Lidar maps a city

The German Aero Space Center integrates Outsight to fuse GNSS data with LiDAR

The Institute of Traffic System Technology at DLR explores the fusion of GNSS and SLAM methods to achieve robust and geo-referenced localization in dynamic urban traffic.

In the quest for precise perception amidst modern cities’ bustling streets, self-driving cars face a unique challenge.

Traditional GNSS solutions fall short in urban areas, lacking the needed precision. Meanwhile, visual odometry and SLAM offer relative motion data but lack geo-referenced information. 

This article showcases the successful fusion of GNSS and LiDAR solutions thanks to Outsight's processing software integrated into the work of the Institute of Traffic System Technology at the German Aero Space Center, enabling safe navigation through even the tightest construction sites, a feat unattainable with GNSS alone.


In the realm of self-driving cars, two primary approaches emerge: the full perception-based method, striving to replicate human-like awareness by constructing a comprehensive digital representation of the environment, and the map-based approach, reliant on high-precision geo-referenced maps for localization and trajectory planning.

Full perception systems offer flexibility but pose challenges in validation, while map-based systems simplify validation but demand precise localization.

GNSS solutions excel in accuracy but falter in urban areas due to signal interference, while SLAM relies on local sensor data to create virtual maps. To address this, this research combines GNSS and SLAM, achieving accurate geo-referenced localization with varied SLAM map transformations.

Developed in collaboration with Outsight, this approach is part of the Automated Driving test project in the city of Düsseldorf led by the German Aero Space Center.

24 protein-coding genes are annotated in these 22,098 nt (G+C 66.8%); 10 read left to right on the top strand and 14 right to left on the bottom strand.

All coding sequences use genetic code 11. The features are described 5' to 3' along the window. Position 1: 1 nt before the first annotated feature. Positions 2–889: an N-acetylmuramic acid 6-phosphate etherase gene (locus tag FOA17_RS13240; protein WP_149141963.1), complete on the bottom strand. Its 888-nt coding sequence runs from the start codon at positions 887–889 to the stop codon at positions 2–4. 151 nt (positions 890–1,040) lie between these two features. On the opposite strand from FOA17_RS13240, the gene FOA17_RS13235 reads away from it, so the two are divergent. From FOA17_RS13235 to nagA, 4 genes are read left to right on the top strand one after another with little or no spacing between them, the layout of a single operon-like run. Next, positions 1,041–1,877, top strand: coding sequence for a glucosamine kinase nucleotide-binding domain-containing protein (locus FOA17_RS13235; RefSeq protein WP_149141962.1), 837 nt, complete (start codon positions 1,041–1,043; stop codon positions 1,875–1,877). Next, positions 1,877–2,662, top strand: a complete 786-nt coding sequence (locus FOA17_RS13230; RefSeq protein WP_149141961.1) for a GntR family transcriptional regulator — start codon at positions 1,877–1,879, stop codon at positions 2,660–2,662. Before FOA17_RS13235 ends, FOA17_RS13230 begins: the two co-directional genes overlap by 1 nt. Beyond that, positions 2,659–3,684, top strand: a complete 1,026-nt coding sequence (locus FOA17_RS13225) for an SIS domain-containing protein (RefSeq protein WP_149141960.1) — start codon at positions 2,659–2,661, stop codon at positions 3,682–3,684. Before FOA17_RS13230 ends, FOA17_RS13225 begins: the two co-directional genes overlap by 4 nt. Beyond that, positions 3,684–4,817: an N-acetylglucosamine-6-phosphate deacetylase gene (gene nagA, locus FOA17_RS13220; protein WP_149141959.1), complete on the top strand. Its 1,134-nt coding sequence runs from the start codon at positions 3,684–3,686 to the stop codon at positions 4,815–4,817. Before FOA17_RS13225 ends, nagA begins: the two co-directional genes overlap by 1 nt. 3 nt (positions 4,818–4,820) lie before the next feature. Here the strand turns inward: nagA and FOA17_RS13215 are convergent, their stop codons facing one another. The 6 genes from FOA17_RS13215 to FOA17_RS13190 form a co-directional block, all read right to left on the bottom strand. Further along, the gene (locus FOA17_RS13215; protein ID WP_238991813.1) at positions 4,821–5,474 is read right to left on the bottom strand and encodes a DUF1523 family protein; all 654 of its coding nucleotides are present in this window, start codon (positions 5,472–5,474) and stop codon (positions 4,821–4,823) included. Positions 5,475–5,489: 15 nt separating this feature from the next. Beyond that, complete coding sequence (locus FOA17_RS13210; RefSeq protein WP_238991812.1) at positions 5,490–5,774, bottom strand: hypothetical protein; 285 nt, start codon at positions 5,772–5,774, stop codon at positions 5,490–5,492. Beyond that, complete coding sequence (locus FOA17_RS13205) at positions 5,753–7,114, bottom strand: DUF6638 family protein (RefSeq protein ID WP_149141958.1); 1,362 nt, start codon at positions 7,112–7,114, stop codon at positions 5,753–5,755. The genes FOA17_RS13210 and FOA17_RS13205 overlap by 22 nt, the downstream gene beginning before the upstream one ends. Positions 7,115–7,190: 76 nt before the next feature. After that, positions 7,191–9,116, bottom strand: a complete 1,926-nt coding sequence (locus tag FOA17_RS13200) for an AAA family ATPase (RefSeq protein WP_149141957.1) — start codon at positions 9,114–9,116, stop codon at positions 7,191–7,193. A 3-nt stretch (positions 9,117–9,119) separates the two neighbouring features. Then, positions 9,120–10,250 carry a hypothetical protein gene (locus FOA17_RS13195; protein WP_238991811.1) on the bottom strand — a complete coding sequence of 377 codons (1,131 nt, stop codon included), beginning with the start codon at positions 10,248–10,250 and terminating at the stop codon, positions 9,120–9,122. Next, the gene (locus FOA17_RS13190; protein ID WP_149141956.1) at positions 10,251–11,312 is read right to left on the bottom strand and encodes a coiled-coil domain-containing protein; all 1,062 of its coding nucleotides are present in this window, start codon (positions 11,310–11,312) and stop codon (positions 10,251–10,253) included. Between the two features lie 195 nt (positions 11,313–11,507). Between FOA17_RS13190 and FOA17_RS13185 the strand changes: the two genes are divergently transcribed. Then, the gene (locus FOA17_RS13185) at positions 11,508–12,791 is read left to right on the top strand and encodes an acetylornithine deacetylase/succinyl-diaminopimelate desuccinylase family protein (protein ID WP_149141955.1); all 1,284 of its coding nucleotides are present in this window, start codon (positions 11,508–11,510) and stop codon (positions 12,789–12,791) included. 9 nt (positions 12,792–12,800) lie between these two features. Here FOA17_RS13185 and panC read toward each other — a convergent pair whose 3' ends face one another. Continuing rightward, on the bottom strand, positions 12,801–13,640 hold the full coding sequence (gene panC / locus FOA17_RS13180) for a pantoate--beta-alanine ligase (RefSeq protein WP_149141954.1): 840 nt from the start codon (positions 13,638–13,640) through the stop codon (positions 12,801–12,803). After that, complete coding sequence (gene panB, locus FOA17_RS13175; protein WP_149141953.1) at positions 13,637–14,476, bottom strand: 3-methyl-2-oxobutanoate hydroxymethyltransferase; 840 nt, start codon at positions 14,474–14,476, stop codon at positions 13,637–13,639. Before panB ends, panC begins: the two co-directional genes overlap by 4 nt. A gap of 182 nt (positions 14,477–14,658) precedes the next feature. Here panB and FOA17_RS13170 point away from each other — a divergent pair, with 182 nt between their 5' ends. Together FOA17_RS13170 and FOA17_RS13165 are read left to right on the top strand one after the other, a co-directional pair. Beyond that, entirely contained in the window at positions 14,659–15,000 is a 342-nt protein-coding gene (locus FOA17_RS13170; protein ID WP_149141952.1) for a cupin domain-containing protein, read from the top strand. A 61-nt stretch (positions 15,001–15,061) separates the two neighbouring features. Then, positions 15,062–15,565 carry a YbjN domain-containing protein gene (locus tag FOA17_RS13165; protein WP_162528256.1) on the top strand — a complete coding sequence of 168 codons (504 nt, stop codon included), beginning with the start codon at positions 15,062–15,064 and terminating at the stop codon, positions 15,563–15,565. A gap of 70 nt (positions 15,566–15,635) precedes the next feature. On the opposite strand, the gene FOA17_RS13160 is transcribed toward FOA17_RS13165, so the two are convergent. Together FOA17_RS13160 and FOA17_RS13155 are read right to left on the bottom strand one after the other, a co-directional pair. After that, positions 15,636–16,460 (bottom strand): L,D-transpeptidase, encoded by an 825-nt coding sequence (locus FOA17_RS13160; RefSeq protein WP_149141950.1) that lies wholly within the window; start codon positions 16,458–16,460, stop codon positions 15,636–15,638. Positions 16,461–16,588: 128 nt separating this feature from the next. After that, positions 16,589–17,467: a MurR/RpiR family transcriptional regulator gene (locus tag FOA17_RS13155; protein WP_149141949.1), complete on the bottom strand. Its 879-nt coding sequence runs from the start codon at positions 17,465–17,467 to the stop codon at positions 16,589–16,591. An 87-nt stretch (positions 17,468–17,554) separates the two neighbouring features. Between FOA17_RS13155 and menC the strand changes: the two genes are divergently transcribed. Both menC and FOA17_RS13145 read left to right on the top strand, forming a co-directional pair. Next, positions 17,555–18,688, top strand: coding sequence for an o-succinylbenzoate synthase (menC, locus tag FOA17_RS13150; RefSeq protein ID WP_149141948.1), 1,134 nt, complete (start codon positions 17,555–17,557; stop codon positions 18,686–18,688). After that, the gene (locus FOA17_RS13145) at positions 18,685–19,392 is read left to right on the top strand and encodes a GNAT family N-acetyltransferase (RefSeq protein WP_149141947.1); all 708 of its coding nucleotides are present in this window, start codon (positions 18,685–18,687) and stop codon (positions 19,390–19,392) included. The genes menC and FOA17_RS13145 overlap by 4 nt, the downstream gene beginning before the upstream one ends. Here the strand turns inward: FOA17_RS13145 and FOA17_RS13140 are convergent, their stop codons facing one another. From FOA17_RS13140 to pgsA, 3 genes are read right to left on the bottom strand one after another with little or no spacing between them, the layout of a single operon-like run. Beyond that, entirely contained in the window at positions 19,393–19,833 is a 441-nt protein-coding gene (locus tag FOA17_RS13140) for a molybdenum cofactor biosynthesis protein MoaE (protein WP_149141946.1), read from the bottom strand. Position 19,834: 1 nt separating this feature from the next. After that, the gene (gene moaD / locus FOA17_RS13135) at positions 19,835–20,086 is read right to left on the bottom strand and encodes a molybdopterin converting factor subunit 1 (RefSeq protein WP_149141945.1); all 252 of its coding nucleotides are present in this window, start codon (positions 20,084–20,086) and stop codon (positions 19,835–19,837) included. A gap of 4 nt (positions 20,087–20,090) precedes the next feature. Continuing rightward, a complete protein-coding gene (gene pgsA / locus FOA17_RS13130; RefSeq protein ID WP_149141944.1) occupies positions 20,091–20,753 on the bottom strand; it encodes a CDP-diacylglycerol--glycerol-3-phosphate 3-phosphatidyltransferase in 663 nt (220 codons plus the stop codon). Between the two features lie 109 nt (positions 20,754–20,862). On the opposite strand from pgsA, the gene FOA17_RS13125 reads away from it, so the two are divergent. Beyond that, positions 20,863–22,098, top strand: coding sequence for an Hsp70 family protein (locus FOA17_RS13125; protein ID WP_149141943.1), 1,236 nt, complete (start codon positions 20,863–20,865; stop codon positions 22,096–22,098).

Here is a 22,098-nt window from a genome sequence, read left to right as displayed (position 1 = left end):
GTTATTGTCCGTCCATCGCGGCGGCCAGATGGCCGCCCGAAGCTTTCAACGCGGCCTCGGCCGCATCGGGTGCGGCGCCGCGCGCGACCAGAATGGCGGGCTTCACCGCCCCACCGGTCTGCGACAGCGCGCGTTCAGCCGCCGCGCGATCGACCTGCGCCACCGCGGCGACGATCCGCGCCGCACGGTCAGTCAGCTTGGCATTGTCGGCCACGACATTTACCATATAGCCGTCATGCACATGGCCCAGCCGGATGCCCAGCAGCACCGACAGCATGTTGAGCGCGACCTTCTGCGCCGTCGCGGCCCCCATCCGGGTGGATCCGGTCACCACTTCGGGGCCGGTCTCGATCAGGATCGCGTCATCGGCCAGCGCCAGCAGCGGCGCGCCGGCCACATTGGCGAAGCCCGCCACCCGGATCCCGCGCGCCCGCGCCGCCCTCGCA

LiDAR and GNSS Fusion

The localization strategy involves three coordinate frames: odom [for odometry], map, and utm.

The odom frame may drift due to sensor or SLAM inaccuracies, while the map frame provides continuity without drift. The frames are bridged using a static transformation into the utm frame that provides universal transverse mercator (UTM) coordinates.

Control actions occur in the odom frame for smooth car operation, while planning relies on the drift-free map and utm frames.

Outsight’s LiDAR-based SLAM map and Relocalization is used to address GNSS's limitations, offering robustness through environmental perception.

Step 1: Map generation

Outsight's map generation algorithm employs LiDAR-based SLAM (no IMU required).

During LiDAR data recording, the algorithm is supplemented with WGS 84 coordinates of the sensor's position. This creates a trajectory in the SLAM map, preserving world coordinates at each point.

Only trajectory points with precise covariance matrix norms are considered valid, ensuring accurate mapping from local SLAM to WGS84 coordinates while disregarding imprecise sections.

LiDAR maps by Outsight, integrating GNSS data with LiDAR.
Full LiDAR Map provided by Outsight

Step 2: LiDAR-based localization

During autonomous drives, Outsight's SLAM algorithm was used for car localization within the existing SLAM map. This approach also yields robust WGS 84 coordinates.